My finger-pads sink deeper. They touch the grief, which thrives by sucking energy from the lungs, thus weakening them. I sense there’s lots of guilt, also, from my strong Catholic upbringing. The guilt is stifling, a yellow-green mucous. I ask the guilt and grief, “When did you first appear in my lungs?”
Whoosh! I’m in Hawaii, it’s four thirty in the morning, and I’m eight years old, in bed, hiding under the covers. My parents, in the kitchen, are screaming at each other. For months they’ve been arguing and threatening divorce. I fold my hands in prayer, “Jesus, please help me! What have I done wrong? How can I make things better?” Suddenly, an intense cold fear shakes my body. The floor is being ripped away from under me, and I feel myself falling helplessly into a black void as huge as the night sky.
My adult-self uses Gestalt dialogue to address the floor. I ask it, “How can I feel stability in my life?” The floor responds, “Be mindful of situations that drain your energy. Focus on what brings you joy, confidence, and groundedness.”
Now I turn to the void and ask it, “Why are you here?” The void responds, “I’ve existed for eternity. It’s up to you to find your way through me. Aim for the light.”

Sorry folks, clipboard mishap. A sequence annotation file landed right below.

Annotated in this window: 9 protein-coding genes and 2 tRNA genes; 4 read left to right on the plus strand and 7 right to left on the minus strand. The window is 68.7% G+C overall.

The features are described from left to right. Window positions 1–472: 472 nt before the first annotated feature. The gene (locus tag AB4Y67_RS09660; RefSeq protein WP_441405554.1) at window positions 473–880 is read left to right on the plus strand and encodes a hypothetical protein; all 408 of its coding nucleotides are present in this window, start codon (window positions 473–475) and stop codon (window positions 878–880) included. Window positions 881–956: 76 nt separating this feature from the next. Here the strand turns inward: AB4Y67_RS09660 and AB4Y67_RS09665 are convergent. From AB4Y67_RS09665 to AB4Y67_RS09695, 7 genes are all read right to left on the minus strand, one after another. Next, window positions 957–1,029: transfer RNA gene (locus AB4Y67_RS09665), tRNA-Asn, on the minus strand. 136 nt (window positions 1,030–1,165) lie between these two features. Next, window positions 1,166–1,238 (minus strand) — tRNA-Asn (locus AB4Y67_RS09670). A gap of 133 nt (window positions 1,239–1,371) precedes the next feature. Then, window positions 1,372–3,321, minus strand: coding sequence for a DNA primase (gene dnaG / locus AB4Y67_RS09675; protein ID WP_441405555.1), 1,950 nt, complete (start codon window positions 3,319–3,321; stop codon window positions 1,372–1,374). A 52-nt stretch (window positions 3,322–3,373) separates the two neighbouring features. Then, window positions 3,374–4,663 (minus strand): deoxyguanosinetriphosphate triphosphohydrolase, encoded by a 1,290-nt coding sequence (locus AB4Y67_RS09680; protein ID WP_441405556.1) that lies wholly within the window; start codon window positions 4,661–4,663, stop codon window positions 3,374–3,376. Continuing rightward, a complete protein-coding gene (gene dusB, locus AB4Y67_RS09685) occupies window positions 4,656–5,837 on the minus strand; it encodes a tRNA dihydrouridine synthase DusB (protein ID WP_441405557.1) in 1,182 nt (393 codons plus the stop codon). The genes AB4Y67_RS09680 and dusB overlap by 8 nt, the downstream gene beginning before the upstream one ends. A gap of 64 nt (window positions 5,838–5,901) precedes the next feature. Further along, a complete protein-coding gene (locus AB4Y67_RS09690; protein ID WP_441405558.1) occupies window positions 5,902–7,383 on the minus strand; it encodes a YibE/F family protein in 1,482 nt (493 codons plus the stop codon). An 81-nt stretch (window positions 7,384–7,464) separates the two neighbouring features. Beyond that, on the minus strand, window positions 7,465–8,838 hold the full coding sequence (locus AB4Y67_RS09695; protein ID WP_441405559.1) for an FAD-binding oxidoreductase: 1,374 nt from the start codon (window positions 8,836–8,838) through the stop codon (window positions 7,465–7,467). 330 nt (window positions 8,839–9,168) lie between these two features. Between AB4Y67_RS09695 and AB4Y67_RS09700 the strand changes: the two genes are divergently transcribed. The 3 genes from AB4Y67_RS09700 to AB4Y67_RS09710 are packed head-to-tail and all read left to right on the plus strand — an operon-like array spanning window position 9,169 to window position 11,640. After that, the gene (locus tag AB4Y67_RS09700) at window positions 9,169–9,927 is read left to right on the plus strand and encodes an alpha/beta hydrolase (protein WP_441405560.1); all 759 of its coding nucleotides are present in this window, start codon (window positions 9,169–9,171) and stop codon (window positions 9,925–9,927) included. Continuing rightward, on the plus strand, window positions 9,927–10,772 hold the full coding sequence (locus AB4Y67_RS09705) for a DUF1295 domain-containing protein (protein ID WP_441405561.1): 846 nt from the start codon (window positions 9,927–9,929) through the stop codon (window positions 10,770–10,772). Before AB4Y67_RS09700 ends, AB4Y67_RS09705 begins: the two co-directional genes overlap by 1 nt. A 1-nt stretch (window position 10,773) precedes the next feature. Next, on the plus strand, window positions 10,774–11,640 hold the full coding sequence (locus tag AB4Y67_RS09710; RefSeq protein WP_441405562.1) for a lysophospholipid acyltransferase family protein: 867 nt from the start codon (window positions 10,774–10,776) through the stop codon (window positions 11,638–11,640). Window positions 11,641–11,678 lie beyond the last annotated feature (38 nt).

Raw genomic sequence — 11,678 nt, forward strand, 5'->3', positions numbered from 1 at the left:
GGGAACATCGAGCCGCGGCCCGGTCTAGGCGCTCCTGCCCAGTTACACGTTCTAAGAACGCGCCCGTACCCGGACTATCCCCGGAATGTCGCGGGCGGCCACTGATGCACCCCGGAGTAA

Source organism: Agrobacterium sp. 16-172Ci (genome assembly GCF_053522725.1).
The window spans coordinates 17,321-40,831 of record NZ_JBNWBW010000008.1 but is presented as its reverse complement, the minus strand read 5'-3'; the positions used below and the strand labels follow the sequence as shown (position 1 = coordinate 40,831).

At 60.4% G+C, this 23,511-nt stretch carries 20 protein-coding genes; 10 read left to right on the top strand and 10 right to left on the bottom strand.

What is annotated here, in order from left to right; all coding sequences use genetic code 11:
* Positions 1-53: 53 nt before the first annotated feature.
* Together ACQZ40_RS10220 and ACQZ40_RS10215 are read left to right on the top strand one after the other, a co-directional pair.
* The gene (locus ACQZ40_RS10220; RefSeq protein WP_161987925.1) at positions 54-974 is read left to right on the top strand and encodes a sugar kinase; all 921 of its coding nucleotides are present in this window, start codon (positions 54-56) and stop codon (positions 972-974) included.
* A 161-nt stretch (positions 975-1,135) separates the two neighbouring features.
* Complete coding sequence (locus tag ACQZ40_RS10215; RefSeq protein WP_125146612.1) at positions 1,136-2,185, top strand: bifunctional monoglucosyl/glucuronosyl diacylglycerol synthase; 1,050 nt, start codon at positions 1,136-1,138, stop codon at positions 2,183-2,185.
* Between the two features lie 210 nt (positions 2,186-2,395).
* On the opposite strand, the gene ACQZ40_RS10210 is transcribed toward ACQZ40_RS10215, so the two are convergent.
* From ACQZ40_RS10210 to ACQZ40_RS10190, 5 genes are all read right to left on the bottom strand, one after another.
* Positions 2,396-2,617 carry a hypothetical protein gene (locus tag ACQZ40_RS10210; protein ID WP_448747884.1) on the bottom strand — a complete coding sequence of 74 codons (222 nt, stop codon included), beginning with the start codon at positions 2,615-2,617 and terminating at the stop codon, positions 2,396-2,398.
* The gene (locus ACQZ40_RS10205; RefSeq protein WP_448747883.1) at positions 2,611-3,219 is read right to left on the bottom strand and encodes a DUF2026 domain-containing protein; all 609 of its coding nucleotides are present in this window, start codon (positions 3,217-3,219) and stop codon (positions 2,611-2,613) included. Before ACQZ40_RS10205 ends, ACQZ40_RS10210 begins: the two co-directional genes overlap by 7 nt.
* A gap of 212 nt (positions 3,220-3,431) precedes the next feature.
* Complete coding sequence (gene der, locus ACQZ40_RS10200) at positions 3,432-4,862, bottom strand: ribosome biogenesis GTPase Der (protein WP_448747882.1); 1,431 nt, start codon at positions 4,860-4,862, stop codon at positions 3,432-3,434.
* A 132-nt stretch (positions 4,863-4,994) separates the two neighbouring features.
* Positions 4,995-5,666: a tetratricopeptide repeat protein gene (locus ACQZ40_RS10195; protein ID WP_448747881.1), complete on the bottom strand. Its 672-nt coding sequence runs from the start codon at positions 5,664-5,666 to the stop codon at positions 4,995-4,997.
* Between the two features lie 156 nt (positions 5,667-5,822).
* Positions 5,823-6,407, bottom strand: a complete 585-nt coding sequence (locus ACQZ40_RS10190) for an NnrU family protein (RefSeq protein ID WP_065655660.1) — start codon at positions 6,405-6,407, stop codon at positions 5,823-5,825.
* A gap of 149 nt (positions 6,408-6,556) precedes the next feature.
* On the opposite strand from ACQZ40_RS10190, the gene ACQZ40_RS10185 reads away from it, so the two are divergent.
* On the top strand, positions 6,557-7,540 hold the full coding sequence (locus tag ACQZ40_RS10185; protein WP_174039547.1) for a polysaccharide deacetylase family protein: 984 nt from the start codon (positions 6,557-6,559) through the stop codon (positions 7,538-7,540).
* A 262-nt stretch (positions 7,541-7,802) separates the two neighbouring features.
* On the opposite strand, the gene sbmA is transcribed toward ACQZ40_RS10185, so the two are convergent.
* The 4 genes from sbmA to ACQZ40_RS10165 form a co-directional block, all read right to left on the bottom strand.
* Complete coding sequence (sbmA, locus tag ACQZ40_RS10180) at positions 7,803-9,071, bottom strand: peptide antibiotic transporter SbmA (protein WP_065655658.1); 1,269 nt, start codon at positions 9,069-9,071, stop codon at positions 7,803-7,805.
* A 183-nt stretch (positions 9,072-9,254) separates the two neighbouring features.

I turn to my eight-year-old child-self and reassure him: “I love you, your sincerity, your determination. Don’t fear. The path you follow leads to the light.”
My adult-self looks at the dark grief and asks it, “What do you want for healing?”
The grief responds, “Let go of the fear and guilt from your past. You’ve outgrown them. Practice your Qigong exercises, inner healing sounds, and meditation to cleanse and nourish your lungs and kidneys. Fill yourself with compassion for self and others. Remember, gratitude strengthens your Qi and your immune system.”
An understanding emerges. Loss, grief, and fear will always be there, but I have a choice. I can let them either bring me down or make me a kinder teacher, healer, and companion on life’s journey.
My breath beckons me back into my lungs. I stand and move in Qigong to massage and nourish my lungs. They also want to be cleansed and wrapped in white light. On inhaling, I visualize pure white light entering and filling my lungs. On exhaling, I make the sound of Hsss and visualize heaviness and dark grief leaving my lungs. The grief does not fight or resist but becomes smaller, softer, pinkish-gray, and pliant. With each breath my lungs feel healthier, stronger, clearer, and filled with pure white.

webHealing ???Flight (web)

“Dialogue with Lungs,” collage-painting by Kaleo Ching

More on Death & Microcosmic Orbit Meditation

2014-10-27 13.28.22